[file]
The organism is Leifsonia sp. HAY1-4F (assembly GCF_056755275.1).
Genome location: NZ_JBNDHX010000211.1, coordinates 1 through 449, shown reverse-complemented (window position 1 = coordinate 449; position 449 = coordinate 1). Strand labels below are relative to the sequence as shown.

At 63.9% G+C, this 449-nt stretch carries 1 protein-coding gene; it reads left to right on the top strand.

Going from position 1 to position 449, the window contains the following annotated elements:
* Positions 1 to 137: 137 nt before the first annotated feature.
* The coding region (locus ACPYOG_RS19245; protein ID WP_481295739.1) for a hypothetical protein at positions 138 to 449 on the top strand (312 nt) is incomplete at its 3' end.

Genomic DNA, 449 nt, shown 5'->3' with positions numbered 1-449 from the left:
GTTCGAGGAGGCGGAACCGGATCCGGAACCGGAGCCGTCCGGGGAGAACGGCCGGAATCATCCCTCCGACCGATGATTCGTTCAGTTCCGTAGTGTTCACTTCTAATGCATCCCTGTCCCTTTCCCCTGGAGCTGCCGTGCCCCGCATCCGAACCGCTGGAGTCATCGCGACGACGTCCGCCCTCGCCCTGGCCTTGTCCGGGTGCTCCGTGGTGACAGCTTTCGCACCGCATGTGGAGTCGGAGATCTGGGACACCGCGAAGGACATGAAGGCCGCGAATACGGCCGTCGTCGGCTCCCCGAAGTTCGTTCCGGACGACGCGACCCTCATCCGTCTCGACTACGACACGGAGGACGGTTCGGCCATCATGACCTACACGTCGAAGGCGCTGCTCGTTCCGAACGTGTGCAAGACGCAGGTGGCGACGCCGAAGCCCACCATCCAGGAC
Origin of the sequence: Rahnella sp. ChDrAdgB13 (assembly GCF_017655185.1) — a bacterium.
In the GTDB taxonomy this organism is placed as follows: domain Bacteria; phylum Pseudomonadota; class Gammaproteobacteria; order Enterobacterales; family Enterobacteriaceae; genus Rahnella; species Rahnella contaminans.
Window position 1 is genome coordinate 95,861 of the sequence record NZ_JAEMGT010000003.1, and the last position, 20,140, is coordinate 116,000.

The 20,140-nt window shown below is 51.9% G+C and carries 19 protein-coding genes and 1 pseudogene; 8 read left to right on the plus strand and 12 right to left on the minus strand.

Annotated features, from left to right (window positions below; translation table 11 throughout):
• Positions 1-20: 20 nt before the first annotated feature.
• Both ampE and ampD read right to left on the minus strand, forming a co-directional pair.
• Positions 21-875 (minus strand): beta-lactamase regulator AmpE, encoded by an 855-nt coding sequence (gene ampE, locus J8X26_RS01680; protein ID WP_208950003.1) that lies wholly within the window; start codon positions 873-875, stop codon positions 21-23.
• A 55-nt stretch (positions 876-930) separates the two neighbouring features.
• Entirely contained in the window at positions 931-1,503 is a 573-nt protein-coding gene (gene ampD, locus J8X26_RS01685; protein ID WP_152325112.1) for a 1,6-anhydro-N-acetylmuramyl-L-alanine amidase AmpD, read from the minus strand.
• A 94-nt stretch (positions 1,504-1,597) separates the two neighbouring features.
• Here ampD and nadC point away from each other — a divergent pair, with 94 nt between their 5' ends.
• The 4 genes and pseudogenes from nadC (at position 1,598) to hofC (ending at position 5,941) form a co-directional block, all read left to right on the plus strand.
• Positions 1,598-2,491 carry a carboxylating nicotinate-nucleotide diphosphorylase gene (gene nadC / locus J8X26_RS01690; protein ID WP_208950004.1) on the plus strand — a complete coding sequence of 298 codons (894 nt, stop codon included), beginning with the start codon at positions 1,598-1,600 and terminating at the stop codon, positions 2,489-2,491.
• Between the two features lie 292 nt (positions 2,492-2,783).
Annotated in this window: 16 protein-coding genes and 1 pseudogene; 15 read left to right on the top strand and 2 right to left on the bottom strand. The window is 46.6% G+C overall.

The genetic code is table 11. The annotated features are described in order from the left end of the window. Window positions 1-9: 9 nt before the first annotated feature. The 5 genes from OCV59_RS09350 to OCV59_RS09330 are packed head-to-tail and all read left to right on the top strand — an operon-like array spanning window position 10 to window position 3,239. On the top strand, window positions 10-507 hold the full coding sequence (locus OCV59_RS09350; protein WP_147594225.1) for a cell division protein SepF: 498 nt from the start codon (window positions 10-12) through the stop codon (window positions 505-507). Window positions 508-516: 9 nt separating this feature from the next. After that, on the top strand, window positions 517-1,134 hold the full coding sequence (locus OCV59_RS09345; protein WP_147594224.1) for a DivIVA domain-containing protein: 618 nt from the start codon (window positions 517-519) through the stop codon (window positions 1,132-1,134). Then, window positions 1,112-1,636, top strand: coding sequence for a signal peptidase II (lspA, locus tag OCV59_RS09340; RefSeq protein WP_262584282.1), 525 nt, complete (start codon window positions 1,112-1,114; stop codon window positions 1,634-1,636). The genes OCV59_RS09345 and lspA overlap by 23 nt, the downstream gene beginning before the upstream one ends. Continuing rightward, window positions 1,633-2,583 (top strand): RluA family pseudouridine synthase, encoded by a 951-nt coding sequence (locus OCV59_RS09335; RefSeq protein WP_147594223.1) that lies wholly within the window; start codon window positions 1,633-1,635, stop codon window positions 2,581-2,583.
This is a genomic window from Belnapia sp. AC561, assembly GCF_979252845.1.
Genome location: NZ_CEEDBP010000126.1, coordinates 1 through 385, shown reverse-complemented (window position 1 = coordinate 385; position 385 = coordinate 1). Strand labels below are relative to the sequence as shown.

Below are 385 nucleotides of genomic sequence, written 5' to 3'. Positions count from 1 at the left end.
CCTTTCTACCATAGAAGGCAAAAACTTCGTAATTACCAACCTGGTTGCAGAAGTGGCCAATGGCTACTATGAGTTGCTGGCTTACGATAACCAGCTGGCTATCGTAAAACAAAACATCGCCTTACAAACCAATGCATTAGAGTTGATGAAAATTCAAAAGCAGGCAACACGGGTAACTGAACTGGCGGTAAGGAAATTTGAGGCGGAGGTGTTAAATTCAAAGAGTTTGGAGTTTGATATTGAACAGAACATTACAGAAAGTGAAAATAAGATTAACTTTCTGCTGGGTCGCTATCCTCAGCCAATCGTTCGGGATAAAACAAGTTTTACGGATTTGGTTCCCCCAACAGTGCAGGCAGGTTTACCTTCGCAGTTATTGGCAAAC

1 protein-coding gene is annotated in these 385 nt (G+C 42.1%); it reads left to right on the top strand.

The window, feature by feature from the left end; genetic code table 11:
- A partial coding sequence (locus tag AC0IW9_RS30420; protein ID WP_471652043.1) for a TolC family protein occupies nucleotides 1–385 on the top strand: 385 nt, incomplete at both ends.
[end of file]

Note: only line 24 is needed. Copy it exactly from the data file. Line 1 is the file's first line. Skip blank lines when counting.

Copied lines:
Annotated in this window: 16 protein-coding genes and 1 pseudogene; 15 read left to right on the top strand and 2 right to left on the bottom strand. The window is 46.6% G+C overall.